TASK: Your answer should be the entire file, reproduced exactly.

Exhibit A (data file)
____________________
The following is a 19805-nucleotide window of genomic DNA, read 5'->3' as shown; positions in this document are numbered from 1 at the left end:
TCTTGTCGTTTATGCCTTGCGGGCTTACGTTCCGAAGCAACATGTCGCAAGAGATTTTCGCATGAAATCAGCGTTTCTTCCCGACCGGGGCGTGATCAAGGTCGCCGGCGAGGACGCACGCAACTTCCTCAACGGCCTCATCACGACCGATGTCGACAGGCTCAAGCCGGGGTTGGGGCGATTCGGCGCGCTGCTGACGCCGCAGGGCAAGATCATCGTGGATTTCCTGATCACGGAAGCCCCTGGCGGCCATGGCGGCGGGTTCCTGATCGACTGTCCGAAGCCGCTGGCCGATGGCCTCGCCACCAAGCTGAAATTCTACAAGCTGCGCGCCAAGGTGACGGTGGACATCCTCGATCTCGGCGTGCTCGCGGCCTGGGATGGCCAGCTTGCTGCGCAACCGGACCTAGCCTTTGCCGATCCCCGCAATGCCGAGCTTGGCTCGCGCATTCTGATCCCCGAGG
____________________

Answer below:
The following is a 19805-nucleotide window of genomic DNA, read 5'->3' as shown; positions in this document are numbered from 1 at the left end:
TCTTGTCGTTTATGCCTTGCGGGCTTACGTTCCGAAGCAACATGTCGCAAGAGATTTTCGCATGAAATCAGCGTTTCTTCCCGACCGGGGCGTGATCAAGGTCGCCGGCGAGGACGCACGCAACTTCCTCAACGGCCTCATCACGACCGATGTCGACAGGCTCAAGCCGGGGTTGGGGCGATTCGGCGCGCTGCTGACGCCGCAGGGCAAGATCATCGTGGATTTCCTGATCACGGAAGCCCCTGGCGGCCATGGCGGCGGGTTCCTGATCGACTGTCCGAAGCCGCTGGCCGATGGCCTCGCCACCAAGCTGAAATTCTACAAGCTGCGCGCCAAGGTGACGGTGGACATCCTCGATCTCGGCGTGCTCGCGGCCTGGGATGGCCAGCTTGCTGCGCAACCGGACCTAGCCTTTGCCGATCCCCGCAATGCCGAGCTTGGCTCGCGCATTCTGATCCCCGAGG